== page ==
SEC Filings, Critical Reading, and the iPad

annotationI will confess one of the main reasons I got an iPad is that I was growing weary of being glued to my laptop when having to read a 10Q or having to print out a bank’s 10K at 25 sheets with four pages to sheet so as not to print a tome and be forced to practically read with a microscope.  This just seemed to be counterproductive and something technology should handle appropriately.   So, I got an iPad.

Morningstar Website

Up until recently, I’ve read SEC filings on Morningstar either on my iPad or laptop.  I’d make a few notes in a Google spreadsheet, but I definitely haven’t been actively reading as much as I should.  Following my reading of Neil Golding’s post on Deliberate Practice, I realized I needed to refine my process as I often am just reading.  True critical reading involves annotating, underlining, and asking questions in the margins. However, I don’t exactly have the ability to annotate a web page like I do on paper, which is a real downside, but definitely not an insurmountable one.

Xamtech SEC Filings

Firing up the app store, I found Xamtech’s SEC Filings readers.  They offered a few choices, and I opted for the XBRL one which was $20 and could display all types of filings.  At first, I got a bit excited.  The app had the ability to underline and annotate, even optional public sharing of annotations.  I could easily select any SEC filing for any company I followed and also convert the documents to PDF and mail them to myself.

However, it suffers from a number of deal-breaking flaws:

  1. It only displays small sections of SEC filings at a time, i.e. you can’t easily move around the entire document.
  2. Search only applies to a small section.  This drove me bonkers as full document search is absolutely vital.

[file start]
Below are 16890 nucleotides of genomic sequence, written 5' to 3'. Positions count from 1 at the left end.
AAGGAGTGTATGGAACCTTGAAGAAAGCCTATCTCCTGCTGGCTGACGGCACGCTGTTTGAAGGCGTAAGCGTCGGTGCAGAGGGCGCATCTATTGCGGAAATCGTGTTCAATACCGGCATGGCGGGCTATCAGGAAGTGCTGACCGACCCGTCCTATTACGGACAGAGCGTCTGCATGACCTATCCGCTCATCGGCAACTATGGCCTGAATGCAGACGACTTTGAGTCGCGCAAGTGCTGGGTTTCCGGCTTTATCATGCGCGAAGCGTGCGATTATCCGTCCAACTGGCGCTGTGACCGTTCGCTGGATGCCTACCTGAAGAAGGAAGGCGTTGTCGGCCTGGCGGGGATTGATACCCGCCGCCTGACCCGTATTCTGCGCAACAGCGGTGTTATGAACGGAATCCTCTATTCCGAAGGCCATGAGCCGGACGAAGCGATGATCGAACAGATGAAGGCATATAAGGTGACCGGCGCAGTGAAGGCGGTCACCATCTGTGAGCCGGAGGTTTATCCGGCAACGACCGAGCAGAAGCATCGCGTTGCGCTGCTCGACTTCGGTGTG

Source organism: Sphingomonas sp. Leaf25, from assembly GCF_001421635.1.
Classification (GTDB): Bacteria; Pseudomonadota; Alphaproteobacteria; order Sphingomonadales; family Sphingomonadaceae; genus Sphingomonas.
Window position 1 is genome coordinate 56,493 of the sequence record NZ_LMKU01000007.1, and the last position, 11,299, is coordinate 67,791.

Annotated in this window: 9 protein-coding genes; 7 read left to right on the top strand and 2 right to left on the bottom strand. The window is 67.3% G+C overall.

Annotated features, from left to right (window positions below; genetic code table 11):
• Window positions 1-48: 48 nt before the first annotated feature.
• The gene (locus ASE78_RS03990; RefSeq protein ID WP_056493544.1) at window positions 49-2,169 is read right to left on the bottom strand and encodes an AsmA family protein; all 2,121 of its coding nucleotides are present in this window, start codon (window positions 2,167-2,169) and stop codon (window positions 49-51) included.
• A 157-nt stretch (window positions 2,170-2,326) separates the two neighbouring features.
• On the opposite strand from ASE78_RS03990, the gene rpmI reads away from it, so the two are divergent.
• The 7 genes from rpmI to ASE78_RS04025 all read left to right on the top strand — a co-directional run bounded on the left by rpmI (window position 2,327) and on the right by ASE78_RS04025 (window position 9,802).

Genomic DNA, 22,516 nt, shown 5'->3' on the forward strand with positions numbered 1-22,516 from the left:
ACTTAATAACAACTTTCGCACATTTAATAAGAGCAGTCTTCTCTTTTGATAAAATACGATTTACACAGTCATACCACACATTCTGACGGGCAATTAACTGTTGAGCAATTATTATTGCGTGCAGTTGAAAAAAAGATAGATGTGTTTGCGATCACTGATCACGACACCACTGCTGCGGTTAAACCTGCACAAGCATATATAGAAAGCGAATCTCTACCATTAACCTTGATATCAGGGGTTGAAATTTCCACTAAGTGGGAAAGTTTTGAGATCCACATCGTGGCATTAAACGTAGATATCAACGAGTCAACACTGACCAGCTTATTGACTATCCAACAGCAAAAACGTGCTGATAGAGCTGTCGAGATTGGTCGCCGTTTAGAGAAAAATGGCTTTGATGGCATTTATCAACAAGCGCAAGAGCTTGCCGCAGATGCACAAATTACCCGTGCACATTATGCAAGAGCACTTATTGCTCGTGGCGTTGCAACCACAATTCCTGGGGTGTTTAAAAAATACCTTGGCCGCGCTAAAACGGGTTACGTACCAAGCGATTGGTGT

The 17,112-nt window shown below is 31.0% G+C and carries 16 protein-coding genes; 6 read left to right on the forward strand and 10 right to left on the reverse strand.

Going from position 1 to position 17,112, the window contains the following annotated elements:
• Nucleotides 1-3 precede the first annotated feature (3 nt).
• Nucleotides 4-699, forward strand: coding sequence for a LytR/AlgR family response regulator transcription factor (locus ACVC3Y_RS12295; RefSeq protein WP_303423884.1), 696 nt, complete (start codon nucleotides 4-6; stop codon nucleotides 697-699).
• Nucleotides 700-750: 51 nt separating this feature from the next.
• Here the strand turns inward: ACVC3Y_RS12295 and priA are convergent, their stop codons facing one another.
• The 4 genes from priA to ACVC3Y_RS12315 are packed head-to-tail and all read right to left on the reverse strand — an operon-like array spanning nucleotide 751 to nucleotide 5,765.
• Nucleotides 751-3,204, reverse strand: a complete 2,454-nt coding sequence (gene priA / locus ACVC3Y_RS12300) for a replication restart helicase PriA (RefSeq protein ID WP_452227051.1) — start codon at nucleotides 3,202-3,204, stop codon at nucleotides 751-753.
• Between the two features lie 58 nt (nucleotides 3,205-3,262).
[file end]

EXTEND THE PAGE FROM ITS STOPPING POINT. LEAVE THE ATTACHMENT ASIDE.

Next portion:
3. You have to opt out of sharing each annotation you make.  I understand them wanting to encourage sharing, but I should be able to turn it off forever in a single setting.

Hopefully they’ll update the app with these problems addressed, and I’ll give it another look.

iAnnotate

I then switched to getting my SEC Filings in PDF format and reading them on my iPad with Aji’s iAnnotate. iAnnotate seemed to have a daunting number of bells and whistles at first, but is rather simple to configure when you play with it.  Once I got scroll lock and page tap working, I’ve been totally happy with underlining, annotating, even drawing on the document. (Whenever I get the urge to write “WHAT THE HELL???!!!?” in the margins, I want to do so in my own handwriting.)  They even have the option of turning web pages into PDFs which means my dream of annotating everything I read may come to fruition.

Overall, I’m really happy with my new iAnnotate PDF setup.  I know I’m reading more critically and am using tools that don’t force reading glasses upon me.  I will update this post if I find something better.

Full Disclosure: I have no interest or stake in any company product in this article.  However, I’m a software developer and someone who cares deeply about good tools.  Time wasted with an improper tool feels like a sin.  One which will occasionally cause me to write something myself largely because I just get annoyed and see an opportunity.

In the interest of full disclosure, I do plan on writing some investing tools, especially for mobile devices, and I started this blog not just to refine my investing process, but also to get feedback on investing tool ideas.  Any time ValuableBehavior does an investing tool review, I will be clear about whether I am planning to make such a tool, or am offering something I have made. Know that your feedback here or to @truelson on Twitter can help design future tools; tools that might help us become even greater investors.

At present, I am not planning on making an SEC Filing reader any time soon, but could be persuaded if I see a good reason to, and there’s enough demand.  For now, I’m pretty happy with PDFs and iAnnotate.

Photo Credit: iStockPhoto.com / author: dspn

Tags: , , , , ,

3 Responses to “SEC Filings, Critical Reading, and the iPad”

  1. mals September 9, 2011 at 4:19 am #

    hi palmer, i enjoyed reading your articles. good luck in your business! and i like the other comment will also leave my RSS subscription in case you decide to post.

    btw, how do you get your SEC filings in PDF format? printing SEC filings into PDF format appears to be an unnecessary interim step.

    • Palmer Truelson September 22, 2011 at 12:03 am #

      Without paying, yeah, print to pdf is the only way. I go ahead and shell out for morningstar’s service that delivers them in PDF. I don’t know any good html annotation programs is the problem…

Trackbacks/Pingbacks

  1. The Right Tool | Valuable Behavior - July 14, 2011

    […] documents to PDF ironed all that out and I was happily annotating them in Aji Reader. ( Read my previous post on why annotating is so important. […]